Curtiss XC-10

The Curtiss XC-10 was a modified version of the Curtiss Robin three seat cabin monoplane that was used for experiments with radio controlled aircraft.

The Curtiss Robin was produced in a response to the Lindbergh Boom, an increase in interest in aviation that followed Charles Lindbergh’s successful solo trans-Atlantic flight of 1927. The Robin was a three seat cabin monoplane, with a steel tube fuselage and wooden frame wings. The pilot sat in the front of the cockpit, with the two passengers side by side behind him. The Robin was originally powered by the Curtiss OX-5, a First World War era engine. The Robin was a parasol wing monoplane, with the wing mounted on top of the cockpit. The wing was connected to the fuselage by long struts that ran out beyond the half-way point of the wing.

The Robin made its maiden flight in 1928, and a total of 769 Robins were produced, making it the most numerous civil aircraft of its period. The Robin was produced in a number of variants, including the Robin W (Model 50J). This was powered by a 110hp Warner Scarab air cooled radial engine, which was used because it was more powerful than the OX-5, but cheaper than the Curtiss Challenger, which was used in many Robins. However the model wasn’t a great success, as the theoretically more powerful engine actually produced less thrust.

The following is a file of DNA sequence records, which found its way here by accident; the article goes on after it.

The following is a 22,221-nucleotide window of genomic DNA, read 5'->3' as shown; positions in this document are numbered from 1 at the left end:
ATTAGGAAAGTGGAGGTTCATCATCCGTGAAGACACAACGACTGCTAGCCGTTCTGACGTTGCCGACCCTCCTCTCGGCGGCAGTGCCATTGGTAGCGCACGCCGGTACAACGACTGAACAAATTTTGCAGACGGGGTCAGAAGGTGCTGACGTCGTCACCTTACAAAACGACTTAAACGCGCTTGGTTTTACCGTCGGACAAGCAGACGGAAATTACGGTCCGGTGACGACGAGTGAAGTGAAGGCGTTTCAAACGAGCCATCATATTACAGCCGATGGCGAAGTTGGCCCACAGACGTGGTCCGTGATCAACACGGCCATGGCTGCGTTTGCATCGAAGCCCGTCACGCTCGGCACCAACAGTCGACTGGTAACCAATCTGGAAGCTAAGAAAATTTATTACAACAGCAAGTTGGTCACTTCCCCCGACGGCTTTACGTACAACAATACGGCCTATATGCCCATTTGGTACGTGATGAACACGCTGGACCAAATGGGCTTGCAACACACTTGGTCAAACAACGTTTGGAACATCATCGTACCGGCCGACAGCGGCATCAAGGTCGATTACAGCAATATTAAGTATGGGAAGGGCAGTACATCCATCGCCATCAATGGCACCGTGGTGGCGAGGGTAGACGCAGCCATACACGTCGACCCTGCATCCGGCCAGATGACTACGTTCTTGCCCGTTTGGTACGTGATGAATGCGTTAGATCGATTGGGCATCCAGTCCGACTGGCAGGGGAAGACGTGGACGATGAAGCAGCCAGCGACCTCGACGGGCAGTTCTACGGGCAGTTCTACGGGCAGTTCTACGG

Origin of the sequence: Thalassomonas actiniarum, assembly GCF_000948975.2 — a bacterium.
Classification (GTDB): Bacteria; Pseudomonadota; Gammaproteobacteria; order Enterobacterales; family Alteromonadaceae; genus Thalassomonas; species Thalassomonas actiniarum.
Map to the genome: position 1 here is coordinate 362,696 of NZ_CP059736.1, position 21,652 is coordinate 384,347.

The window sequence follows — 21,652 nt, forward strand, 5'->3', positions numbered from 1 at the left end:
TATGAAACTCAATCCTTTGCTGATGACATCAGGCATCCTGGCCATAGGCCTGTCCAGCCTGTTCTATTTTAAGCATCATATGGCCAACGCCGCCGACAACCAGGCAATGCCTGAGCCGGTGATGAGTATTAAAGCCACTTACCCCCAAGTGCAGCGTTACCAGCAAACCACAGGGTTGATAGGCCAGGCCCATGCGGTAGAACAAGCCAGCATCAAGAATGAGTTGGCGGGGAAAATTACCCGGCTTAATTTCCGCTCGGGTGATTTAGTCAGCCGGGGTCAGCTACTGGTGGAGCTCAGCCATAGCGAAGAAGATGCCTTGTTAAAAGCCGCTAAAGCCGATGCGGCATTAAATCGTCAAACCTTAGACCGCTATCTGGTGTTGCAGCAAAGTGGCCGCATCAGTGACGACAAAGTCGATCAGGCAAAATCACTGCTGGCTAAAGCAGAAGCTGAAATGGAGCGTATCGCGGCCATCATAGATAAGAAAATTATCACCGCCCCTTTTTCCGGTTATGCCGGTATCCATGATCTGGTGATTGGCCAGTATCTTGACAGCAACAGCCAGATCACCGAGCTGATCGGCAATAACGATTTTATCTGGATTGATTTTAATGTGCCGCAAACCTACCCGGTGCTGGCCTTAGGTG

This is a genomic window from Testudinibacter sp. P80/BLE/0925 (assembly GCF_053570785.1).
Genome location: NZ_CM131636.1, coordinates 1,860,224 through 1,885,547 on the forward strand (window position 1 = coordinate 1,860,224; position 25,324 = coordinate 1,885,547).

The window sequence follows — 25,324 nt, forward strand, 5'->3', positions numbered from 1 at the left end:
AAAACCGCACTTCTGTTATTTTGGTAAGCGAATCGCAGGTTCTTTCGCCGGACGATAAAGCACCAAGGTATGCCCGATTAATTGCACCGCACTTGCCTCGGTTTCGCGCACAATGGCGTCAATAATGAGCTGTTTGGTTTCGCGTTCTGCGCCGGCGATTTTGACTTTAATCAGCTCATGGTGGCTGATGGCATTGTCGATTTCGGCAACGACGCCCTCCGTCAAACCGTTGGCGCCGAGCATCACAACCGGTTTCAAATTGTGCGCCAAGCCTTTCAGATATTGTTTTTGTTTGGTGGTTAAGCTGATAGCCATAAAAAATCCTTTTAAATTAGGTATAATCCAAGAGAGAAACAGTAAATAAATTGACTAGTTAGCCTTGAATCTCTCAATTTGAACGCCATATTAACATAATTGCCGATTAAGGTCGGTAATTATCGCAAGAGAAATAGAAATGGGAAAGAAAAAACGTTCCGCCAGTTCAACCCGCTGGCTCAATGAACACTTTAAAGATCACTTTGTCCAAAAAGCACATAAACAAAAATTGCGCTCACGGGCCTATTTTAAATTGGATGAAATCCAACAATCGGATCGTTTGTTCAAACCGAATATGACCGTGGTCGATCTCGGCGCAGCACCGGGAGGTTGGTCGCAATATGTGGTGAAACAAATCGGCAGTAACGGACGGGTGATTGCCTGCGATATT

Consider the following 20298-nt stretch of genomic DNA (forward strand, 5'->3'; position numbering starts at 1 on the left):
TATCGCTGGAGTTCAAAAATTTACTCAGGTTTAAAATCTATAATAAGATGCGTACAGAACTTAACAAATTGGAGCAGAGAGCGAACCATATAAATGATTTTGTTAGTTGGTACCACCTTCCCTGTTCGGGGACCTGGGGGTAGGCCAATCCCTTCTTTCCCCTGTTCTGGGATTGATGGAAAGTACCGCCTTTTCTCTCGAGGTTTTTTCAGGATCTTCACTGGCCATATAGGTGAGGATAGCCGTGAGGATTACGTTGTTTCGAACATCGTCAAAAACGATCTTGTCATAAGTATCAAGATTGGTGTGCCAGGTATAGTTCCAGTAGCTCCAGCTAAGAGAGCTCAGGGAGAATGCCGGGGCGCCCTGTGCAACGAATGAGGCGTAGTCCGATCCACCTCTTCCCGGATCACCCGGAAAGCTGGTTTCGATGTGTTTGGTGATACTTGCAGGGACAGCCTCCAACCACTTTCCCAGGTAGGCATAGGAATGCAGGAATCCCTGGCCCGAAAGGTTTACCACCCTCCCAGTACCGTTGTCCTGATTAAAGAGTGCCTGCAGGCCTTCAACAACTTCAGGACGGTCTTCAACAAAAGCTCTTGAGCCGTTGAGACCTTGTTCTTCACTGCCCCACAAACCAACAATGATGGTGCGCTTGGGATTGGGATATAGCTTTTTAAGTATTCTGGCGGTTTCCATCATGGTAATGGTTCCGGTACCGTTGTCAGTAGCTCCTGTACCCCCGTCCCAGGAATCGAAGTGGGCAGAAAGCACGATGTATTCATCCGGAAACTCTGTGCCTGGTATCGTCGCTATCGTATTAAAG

The XC-10 was a modified example of the Robin W, which was given the Army serial number 29-452. The XC-10 was given increased dihedral, a different thrust line to the standard Robin and larger vertical tail surfaces to improve its stability. The XC-10 was delivered to the Army in October 1929 and was used for experiments with radio controlled aircraft. This involved installing the radio control equipment, which allowed it to operate without a pilot. It wasn’t used for long, and had only gained 100 flight hours before it was scrapped in March 1935.

Engine: Warner R-420-1
Power:  110hp
Crew: 0 or 1
Span: 41ft
Length: 25ft 8in
Height: 8ft
Empty weight: 1,472lb
Gross weight: 2,440lb
Maximum take-off weight:
Cruising speed: 84mph
Range: 480 miles

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How to cite this article: Rickard, J (15 September 2020), Curtiss XC-10 , http://www.historyofwar.org/articles/weapons_curtiss_XC-10.html

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